Quantum Error Correction Gottesman, Daniel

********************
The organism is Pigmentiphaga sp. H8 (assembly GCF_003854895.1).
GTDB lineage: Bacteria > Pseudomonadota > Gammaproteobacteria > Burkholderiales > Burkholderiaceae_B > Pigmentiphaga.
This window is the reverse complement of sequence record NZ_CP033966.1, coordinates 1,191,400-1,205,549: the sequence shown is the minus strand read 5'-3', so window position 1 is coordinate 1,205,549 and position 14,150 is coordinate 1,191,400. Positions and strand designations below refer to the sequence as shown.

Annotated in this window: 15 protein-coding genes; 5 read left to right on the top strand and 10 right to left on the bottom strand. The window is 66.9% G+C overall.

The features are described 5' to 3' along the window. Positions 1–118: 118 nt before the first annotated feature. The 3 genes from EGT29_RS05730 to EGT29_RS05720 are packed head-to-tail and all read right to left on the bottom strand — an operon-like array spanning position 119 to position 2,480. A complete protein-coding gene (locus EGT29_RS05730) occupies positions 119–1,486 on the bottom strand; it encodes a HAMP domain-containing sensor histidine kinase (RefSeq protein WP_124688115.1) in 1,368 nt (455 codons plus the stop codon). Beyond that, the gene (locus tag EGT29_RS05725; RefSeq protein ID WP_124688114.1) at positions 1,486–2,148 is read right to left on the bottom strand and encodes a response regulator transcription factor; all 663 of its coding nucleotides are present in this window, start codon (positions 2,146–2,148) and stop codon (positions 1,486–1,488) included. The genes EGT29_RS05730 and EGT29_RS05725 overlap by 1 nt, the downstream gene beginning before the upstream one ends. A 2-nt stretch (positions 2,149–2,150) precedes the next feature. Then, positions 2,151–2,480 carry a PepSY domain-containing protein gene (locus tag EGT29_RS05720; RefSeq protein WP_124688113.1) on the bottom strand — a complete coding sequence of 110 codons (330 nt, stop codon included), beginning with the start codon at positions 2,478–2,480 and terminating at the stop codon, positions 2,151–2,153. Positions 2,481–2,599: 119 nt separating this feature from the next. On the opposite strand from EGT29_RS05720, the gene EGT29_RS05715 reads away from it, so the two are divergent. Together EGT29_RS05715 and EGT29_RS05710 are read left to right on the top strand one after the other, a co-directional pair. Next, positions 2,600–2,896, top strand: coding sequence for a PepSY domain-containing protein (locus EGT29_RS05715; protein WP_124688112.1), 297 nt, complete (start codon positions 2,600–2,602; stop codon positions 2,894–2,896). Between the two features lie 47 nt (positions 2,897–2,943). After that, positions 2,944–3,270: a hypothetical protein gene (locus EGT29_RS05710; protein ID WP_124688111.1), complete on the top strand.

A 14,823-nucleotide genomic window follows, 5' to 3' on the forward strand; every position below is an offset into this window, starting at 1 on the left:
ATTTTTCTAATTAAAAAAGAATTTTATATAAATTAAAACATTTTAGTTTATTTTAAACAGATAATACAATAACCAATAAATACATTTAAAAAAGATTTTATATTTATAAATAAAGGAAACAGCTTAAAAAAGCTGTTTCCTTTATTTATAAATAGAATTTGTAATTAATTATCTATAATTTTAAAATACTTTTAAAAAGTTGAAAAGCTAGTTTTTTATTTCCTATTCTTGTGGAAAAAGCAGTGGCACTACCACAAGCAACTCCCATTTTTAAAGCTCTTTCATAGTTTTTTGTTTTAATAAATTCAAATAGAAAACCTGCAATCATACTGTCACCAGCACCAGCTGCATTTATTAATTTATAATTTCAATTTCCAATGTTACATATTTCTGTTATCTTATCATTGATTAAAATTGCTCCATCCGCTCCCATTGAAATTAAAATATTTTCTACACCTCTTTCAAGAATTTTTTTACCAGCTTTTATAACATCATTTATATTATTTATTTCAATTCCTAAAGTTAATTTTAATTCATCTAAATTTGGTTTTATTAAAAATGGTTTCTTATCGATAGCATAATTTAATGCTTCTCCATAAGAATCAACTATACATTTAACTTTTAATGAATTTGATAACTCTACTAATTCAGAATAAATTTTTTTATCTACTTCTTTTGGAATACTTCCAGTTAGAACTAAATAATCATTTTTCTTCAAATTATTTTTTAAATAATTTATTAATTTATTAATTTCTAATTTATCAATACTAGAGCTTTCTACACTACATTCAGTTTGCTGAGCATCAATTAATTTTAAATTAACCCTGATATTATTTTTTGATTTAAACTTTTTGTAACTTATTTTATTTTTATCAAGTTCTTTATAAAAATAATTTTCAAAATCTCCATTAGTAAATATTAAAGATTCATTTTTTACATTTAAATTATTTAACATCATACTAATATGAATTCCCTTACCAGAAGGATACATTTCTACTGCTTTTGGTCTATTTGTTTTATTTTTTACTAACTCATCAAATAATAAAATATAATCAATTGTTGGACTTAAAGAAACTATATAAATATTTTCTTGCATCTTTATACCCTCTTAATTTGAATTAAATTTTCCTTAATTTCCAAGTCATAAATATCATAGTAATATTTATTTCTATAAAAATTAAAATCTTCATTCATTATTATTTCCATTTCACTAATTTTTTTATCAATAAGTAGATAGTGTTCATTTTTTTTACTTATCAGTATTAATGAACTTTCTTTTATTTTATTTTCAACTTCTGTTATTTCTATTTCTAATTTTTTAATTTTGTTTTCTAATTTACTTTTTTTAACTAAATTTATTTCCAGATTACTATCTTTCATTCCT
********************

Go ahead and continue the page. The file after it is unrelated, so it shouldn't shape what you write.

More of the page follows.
Errors are likely to be a serious problem for quantum computers, both because they are built of small components and because qubits are inherently more vulnerable to error than classical bits because of processes such as decoherence. Consequently, to build a large quantum computer, we will likely need quantum error-correcting codes, which split up quantum states among a number of qubits in such a way that it is possible to correct for small errors. I will give an overview of the theory of quantum error correction and a discussion of fault-tolerant quantum computation, which applies quantum error-correcting codes to allow more reliable quantum computations. I will cover Shor's 9-qubit code, stabilizer codes, CSS codes, and the threshold theorem, which says that arbitrarily long reliable quantum computations are possible, provided the error rate per gate or time step is below some constant threshold value.
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